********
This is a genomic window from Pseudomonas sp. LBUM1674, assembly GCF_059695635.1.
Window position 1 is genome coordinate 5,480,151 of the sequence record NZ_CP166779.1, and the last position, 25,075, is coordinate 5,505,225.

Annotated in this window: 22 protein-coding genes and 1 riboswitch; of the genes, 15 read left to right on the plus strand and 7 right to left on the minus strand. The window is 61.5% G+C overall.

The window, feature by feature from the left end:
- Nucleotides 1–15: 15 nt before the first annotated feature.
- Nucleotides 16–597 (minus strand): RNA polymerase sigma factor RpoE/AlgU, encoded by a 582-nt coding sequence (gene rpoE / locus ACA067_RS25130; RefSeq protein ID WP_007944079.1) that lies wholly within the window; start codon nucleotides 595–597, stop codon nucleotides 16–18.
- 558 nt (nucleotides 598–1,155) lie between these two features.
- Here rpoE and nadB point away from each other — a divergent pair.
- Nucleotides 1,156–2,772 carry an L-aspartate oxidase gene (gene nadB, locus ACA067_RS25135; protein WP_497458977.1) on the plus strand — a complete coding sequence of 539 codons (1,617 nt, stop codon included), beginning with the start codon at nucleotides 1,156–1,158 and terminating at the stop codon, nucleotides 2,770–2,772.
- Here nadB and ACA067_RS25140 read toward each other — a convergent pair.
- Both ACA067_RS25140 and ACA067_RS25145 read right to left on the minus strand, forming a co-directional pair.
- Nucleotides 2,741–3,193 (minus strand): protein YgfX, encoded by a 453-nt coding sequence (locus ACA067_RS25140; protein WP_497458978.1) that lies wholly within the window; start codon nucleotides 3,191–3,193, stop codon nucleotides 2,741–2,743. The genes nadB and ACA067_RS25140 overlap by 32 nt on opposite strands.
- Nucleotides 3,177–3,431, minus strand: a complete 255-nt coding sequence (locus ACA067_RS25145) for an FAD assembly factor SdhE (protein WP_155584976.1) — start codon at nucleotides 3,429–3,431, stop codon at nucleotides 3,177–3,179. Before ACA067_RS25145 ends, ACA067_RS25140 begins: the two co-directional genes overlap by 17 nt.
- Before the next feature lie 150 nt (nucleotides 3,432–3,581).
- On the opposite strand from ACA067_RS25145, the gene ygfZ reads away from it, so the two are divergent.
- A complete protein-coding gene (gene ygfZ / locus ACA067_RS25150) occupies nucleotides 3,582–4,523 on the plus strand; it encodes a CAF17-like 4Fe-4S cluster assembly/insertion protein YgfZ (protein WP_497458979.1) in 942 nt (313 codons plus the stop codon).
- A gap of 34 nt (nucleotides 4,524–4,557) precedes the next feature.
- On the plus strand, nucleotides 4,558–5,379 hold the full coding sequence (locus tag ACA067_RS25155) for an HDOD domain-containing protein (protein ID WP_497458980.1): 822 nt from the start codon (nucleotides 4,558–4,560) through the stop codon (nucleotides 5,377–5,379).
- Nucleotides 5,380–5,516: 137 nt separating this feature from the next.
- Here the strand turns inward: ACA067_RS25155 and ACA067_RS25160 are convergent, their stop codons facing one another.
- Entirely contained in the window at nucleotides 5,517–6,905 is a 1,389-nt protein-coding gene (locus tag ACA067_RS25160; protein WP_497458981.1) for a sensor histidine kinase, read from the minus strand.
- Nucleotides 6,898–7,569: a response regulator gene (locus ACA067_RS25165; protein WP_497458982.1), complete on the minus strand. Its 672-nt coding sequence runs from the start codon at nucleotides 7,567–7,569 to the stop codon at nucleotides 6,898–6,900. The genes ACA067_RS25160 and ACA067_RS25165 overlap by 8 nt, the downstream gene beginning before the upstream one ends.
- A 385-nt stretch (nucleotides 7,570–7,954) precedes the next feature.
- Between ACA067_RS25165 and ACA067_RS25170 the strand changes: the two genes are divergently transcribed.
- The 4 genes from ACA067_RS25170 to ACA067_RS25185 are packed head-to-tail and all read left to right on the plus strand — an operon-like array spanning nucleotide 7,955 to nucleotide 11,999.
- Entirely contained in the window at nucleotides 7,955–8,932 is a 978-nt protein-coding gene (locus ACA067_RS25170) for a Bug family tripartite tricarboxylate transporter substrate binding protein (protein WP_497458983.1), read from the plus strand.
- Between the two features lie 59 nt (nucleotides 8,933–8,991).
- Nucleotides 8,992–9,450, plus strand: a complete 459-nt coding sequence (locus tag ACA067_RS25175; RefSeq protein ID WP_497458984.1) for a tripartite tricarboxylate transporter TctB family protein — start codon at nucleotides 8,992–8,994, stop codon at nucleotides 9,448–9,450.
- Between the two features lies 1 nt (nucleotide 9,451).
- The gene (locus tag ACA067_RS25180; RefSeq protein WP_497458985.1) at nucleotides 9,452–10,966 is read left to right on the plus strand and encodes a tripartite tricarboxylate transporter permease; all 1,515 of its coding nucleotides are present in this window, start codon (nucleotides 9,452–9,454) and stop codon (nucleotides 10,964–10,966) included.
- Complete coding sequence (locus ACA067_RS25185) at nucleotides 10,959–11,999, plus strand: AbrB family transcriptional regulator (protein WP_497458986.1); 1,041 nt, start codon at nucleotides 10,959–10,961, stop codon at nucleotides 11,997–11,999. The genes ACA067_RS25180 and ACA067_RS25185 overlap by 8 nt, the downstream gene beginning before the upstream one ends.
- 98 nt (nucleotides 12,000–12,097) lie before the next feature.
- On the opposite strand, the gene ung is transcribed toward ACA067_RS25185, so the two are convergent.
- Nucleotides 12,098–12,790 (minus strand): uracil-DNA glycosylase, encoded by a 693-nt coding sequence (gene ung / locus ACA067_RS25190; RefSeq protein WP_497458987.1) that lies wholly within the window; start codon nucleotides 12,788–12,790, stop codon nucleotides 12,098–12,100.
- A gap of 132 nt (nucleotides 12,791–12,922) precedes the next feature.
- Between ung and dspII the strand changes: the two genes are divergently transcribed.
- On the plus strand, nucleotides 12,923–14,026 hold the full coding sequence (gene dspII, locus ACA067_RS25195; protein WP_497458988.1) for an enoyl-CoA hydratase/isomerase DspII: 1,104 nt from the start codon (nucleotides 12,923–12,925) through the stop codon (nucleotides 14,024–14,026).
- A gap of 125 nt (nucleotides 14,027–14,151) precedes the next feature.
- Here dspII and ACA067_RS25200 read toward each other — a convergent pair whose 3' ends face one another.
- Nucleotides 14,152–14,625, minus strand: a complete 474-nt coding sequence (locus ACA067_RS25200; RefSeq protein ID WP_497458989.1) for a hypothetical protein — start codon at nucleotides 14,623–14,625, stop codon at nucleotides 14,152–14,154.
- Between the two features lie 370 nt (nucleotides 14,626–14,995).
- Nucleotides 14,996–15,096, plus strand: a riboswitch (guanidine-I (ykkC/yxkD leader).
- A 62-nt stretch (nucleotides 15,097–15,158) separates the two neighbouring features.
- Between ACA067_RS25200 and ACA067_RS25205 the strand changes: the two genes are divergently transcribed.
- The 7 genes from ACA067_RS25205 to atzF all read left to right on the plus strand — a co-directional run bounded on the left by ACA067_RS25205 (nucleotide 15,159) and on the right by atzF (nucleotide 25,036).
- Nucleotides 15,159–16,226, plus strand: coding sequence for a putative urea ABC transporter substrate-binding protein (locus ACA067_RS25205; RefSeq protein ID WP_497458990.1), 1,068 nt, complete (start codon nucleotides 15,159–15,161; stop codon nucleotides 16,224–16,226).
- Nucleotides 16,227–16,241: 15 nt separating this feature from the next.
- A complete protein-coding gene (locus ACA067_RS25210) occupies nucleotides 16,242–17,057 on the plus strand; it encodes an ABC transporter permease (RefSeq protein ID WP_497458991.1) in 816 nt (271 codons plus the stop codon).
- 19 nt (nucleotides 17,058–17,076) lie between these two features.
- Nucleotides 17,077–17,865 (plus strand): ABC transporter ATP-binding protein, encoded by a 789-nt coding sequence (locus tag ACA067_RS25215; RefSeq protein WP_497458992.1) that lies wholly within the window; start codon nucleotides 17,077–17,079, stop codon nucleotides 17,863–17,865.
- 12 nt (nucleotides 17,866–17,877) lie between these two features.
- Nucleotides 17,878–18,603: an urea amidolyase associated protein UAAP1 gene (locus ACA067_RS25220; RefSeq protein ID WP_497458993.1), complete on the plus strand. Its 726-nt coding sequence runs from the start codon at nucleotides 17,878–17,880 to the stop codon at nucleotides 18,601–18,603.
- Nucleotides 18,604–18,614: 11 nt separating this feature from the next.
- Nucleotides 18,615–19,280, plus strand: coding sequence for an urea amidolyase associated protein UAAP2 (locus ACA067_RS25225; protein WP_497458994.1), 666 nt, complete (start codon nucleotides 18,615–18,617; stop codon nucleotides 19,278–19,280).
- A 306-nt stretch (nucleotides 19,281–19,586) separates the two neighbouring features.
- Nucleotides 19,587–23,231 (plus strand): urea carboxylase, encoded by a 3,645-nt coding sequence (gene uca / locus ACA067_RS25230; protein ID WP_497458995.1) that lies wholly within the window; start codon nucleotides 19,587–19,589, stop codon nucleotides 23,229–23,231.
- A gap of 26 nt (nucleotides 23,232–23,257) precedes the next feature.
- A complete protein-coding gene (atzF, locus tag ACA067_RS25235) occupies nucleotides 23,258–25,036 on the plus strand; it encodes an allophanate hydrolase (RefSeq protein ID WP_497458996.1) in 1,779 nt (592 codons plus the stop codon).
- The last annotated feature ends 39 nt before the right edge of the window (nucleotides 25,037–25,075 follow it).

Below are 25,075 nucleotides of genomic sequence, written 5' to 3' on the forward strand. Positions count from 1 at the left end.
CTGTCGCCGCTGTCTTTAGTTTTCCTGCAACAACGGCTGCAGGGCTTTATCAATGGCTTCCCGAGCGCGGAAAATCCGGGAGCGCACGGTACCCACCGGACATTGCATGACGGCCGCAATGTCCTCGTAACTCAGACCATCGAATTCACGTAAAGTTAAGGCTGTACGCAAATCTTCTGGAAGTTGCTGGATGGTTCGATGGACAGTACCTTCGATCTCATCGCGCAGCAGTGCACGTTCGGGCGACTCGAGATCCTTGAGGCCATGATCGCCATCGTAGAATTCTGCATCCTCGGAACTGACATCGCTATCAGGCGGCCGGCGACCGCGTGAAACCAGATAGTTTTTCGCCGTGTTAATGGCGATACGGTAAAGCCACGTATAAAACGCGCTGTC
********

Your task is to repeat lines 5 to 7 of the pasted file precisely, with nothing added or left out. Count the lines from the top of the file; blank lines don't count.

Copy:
- Nucleotides 1–15: 15 nt before the first annotated feature.
- Nucleotides 16–597 (minus strand): RNA polymerase sigma factor RpoE/AlgU, encoded by a 582-nt coding sequence (gene rpoE / locus ACA067_RS25130; RefSeq protein ID WP_007944079.1) that lies wholly within the window; start codon nucleotides 595–597, stop codon nucleotides 16–18.
- 558 nt (nucleotides 598–1,155) lie between these two features.